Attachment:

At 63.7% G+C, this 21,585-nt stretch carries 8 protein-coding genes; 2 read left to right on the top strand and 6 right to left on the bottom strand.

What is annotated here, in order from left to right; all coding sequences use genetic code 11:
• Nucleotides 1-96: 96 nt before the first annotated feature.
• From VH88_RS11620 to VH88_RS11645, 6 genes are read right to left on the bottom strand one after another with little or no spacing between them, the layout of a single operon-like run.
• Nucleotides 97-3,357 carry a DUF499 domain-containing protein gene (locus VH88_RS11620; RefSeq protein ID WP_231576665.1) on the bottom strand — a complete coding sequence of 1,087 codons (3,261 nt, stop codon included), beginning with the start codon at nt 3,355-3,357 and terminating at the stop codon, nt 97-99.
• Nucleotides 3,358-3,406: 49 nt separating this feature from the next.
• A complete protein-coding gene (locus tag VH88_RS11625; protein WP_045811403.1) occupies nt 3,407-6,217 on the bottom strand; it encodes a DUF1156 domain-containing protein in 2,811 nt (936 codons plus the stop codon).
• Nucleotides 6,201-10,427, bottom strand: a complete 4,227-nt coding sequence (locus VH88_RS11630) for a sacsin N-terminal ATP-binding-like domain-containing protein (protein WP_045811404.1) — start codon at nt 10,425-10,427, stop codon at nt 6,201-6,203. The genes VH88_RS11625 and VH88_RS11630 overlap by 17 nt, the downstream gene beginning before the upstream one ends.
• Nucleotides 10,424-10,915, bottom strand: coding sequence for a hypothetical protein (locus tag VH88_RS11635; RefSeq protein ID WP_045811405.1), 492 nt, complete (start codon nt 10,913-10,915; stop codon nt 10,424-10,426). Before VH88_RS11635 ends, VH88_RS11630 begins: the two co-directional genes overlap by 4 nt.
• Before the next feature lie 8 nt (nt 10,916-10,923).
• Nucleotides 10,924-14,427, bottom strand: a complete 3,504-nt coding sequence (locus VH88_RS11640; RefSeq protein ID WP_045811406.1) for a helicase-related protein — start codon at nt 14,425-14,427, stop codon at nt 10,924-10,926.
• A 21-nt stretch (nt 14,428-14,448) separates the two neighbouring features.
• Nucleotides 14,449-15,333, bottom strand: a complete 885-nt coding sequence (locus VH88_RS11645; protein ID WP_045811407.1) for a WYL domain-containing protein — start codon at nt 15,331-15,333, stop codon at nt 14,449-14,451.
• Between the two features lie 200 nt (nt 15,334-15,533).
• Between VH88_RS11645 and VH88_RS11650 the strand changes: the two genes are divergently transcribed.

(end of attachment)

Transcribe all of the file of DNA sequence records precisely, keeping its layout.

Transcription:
At 63.7% G+C, this 21,585-nt stretch carries 8 protein-coding genes; 2 read left to right on the top strand and 6 right to left on the bottom strand.

What is annotated here, in order from left to right; all coding sequences use genetic code 11:
• Nucleotides 1-96: 96 nt before the first annotated feature.
• From VH88_RS11620 to VH88_RS11645, 6 genes are read right to left on the bottom strand one after another with little or no spacing between them, the layout of a single operon-like run.
• Nucleotides 97-3,357 carry a DUF499 domain-containing protein gene (locus VH88_RS11620; RefSeq protein ID WP_231576665.1) on the bottom strand — a complete coding sequence of 1,087 codons (3,261 nt, stop codon included), beginning with the start codon at nt 3,355-3,357 and terminating at the stop codon, nt 97-99.
• Nucleotides 3,358-3,406: 49 nt separating this feature from the next.
• A complete protein-coding gene (locus tag VH88_RS11625; protein WP_045811403.1) occupies nt 3,407-6,217 on the bottom strand; it encodes a DUF1156 domain-containing protein in 2,811 nt (936 codons plus the stop codon).
• Nucleotides 6,201-10,427, bottom strand: a complete 4,227-nt coding sequence (locus VH88_RS11630) for a sacsin N-terminal ATP-binding-like domain-containing protein (protein WP_045811404.1) — start codon at nt 10,425-10,427, stop codon at nt 6,201-6,203. The genes VH88_RS11625 and VH88_RS11630 overlap by 17 nt, the downstream gene beginning before the upstream one ends.
• Nucleotides 10,424-10,915, bottom strand: coding sequence for a hypothetical protein (locus tag VH88_RS11635; RefSeq protein ID WP_045811405.1), 492 nt, complete (start codon nt 10,913-10,915; stop codon nt 10,424-10,426). Before VH88_RS11635 ends, VH88_RS11630 begins: the two co-directional genes overlap by 4 nt.
• Before the next feature lie 8 nt (nt 10,916-10,923).
• Nucleotides 10,924-14,427, bottom strand: a complete 3,504-nt coding sequence (locus VH88_RS11640; RefSeq protein ID WP_045811406.1) for a helicase-related protein — start codon at nt 14,425-14,427, stop codon at nt 10,924-10,926.
• A 21-nt stretch (nt 14,428-14,448) separates the two neighbouring features.
• Nucleotides 14,449-15,333, bottom strand: a complete 885-nt coding sequence (locus VH88_RS11645; protein ID WP_045811407.1) for a WYL domain-containing protein — start codon at nt 15,331-15,333, stop codon at nt 14,449-14,451.
• Between the two features lie 200 nt (nt 15,334-15,533).
• Between VH88_RS11645 and VH88_RS11650 the strand changes: the two genes are divergently transcribed.